Often, librarians or booksellers aren’t aware of these gaps in their collection, or they’re not aware of problematic portrayals. It’s important to make them aware of their patrons’ needs. This may lead to them carrying diverse books in the future, which means more discoverability, which leads to better sales. Good sales, in turn, mean a publisher is more likely to buy an author's next book, or will increase the marketing budget; it also signifies that there's a demand for books with these characters.
An anecdote: in the summer of 2014, I attended a huge librarian’s conference where many major publishers had booths set up. I dropped by many of these booths and asked which books on their list featured disabled characters. Some people were wonderfully helpful and guided me around the booth, pointing at several books and giving me all kinds of information about the characters. Others stood rooted to the ground and could not come up with a single title after several minutes of pondering—and then expressed how embarrassing that was. A simple question made them acutely aware of a huge and glaring lack in their list which they had never noticed before.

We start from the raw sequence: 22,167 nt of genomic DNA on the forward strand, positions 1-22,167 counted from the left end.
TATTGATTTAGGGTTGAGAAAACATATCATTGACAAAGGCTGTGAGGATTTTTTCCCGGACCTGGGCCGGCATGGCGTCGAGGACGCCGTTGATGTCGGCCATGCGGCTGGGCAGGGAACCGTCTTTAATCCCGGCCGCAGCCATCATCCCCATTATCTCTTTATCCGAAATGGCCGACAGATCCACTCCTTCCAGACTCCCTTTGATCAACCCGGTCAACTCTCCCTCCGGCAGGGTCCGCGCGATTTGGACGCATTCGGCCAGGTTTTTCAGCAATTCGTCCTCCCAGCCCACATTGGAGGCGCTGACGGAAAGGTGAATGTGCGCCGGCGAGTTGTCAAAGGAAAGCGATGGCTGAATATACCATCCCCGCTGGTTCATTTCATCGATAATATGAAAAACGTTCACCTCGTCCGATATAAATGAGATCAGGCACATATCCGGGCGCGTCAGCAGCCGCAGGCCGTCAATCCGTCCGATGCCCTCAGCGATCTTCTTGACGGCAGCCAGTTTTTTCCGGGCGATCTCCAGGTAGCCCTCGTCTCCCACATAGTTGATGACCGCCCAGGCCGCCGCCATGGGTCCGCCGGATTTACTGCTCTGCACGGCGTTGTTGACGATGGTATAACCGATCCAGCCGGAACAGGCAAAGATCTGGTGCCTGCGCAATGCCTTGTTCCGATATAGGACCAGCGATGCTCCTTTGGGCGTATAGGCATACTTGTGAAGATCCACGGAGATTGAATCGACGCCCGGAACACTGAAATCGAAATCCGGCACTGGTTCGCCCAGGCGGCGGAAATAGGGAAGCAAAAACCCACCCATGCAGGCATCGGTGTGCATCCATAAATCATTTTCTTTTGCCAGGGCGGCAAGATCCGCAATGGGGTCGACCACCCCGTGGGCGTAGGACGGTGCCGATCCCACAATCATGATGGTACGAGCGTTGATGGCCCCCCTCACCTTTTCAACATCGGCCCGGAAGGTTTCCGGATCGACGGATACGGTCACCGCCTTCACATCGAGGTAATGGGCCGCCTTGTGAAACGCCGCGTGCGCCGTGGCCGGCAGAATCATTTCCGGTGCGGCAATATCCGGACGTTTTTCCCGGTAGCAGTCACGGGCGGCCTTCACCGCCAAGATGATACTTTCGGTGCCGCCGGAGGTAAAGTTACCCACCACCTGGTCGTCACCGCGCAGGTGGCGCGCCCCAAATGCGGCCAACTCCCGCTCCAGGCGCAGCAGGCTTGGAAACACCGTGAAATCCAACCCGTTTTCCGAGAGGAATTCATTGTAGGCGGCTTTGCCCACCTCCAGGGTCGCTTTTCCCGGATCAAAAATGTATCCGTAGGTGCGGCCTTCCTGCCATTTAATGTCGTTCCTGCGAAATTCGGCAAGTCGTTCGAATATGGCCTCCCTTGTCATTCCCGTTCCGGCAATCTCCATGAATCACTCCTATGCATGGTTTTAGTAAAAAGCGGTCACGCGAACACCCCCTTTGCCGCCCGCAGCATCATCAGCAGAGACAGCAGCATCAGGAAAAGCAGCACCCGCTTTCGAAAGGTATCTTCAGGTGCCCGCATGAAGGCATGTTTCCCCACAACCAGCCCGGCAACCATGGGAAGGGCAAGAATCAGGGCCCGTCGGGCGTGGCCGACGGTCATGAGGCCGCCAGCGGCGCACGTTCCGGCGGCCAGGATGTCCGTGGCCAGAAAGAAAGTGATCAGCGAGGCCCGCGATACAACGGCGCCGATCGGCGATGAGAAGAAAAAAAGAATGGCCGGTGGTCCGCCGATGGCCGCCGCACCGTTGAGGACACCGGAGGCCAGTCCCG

Q. Do you have any other projects, current or coming up, that we should check out?
A. I won’t miss any opportunity to talk up Disability in Kidlit, a website I run with authors Kody Keplinger and Kayla Whaley. We discuss disability tropes and review books featuring disabled characters—and all our contributors identify as disabled.
I of course highly suggest that people keep an eye on We Need Diverse Books and all the fabulous initiatives we’re working on!
In terms of personal projects, 2015 is looking to be a quiet year for me, but I’ll be back in spring of 2016 with my second book, a young adult science fiction novel about an autistic girl smack-dab in the middle of the apocalypse. I can’t wait to share this book with the world!
Don't forget to say hi to Corinne (@corinneduyvis ) during our upcoming Twitter chat "Getting Real about Disability in Mass Media," Thursday, Jan 29th, 3 p.m. EST. Follow the tag #pwdinmedia. Click for more information.